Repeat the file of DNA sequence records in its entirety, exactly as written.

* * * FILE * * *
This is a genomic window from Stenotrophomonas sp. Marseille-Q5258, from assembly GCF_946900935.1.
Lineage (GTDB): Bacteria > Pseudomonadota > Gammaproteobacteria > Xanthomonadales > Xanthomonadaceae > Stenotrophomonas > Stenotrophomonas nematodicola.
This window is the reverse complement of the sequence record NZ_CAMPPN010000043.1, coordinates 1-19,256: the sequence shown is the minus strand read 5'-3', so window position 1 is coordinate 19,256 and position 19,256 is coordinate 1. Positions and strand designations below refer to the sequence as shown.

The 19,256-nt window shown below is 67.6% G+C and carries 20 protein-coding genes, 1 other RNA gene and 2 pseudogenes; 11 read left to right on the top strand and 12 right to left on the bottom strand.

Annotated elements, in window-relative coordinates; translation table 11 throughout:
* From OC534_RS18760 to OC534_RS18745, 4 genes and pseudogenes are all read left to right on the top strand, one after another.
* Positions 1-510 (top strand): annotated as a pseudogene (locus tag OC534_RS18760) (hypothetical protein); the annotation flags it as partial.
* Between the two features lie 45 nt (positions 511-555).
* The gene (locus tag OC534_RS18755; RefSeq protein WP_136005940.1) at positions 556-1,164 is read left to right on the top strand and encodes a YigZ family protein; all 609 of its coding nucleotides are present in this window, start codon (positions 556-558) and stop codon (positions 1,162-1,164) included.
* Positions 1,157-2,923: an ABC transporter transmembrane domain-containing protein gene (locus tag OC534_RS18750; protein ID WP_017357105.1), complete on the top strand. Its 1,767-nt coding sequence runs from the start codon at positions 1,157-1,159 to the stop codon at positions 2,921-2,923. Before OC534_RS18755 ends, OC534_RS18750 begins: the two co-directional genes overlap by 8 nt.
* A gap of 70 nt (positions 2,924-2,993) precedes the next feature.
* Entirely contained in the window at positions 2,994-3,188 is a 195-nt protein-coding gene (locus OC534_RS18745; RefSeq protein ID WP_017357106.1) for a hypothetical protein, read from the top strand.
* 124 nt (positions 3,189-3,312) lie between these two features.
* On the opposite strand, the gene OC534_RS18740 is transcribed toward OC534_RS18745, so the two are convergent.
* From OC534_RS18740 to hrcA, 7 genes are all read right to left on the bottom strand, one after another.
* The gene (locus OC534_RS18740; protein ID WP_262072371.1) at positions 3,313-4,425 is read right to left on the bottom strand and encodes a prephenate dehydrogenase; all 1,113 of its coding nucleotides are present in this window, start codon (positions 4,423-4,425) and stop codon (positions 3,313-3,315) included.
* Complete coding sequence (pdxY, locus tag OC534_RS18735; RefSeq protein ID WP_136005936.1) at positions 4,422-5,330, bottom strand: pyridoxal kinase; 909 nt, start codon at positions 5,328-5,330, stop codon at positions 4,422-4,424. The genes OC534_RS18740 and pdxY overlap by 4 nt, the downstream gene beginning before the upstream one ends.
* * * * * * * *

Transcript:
This is a genomic window from Stenotrophomonas sp. Marseille-Q5258, from assembly GCF_946900935.1.
Lineage (GTDB): Bacteria > Pseudomonadota > Gammaproteobacteria > Xanthomonadales > Xanthomonadaceae > Stenotrophomonas > Stenotrophomonas nematodicola.
This window is the reverse complement of the sequence record NZ_CAMPPN010000043.1, coordinates 1-19,256: the sequence shown is the minus strand read 5'-3', so window position 1 is coordinate 19,256 and position 19,256 is coordinate 1. Positions and strand designations below refer to the sequence as shown.

The 19,256-nt window shown below is 67.6% G+C and carries 20 protein-coding genes, 1 other RNA gene and 2 pseudogenes; 11 read left to right on the top strand and 12 right to left on the bottom strand.

Annotated elements, in window-relative coordinates; translation table 11 throughout:
* From OC534_RS18760 to OC534_RS18745, 4 genes and pseudogenes are all read left to right on the top strand, one after another.
* Positions 1-510 (top strand): annotated as a pseudogene (locus tag OC534_RS18760) (hypothetical protein); the annotation flags it as partial.
* Between the two features lie 45 nt (positions 511-555).
* The gene (locus tag OC534_RS18755; RefSeq protein WP_136005940.1) at positions 556-1,164 is read left to right on the top strand and encodes a YigZ family protein; all 609 of its coding nucleotides are present in this window, start codon (positions 556-558) and stop codon (positions 1,162-1,164) included.
* Positions 1,157-2,923: an ABC transporter transmembrane domain-containing protein gene (locus tag OC534_RS18750; protein ID WP_017357105.1), complete on the top strand. Its 1,767-nt coding sequence runs from the start codon at positions 1,157-1,159 to the stop codon at positions 2,921-2,923. Before OC534_RS18755 ends, OC534_RS18750 begins: the two co-directional genes overlap by 8 nt.
* A gap of 70 nt (positions 2,924-2,993) precedes the next feature.
* Entirely contained in the window at positions 2,994-3,188 is a 195-nt protein-coding gene (locus OC534_RS18745; RefSeq protein ID WP_017357106.1) for a hypothetical protein, read from the top strand.
* 124 nt (positions 3,189-3,312) lie between these two features.
* On the opposite strand, the gene OC534_RS18740 is transcribed toward OC534_RS18745, so the two are convergent.
* From OC534_RS18740 to hrcA, 7 genes are all read right to left on the bottom strand, one after another.
* The gene (locus OC534_RS18740; protein ID WP_262072371.1) at positions 3,313-4,425 is read right to left on the bottom strand and encodes a prephenate dehydrogenase; all 1,113 of its coding nucleotides are present in this window, start codon (positions 4,423-4,425) and stop codon (positions 3,313-3,315) included.
* Complete coding sequence (pdxY, locus tag OC534_RS18735; RefSeq protein ID WP_136005936.1) at positions 4,422-5,330, bottom strand: pyridoxal kinase; 909 nt, start codon at positions 5,328-5,330, stop codon at positions 4,422-4,424. The genes OC534_RS18740 and pdxY overlap by 4 nt, the downstream gene beginning before the upstream one ends.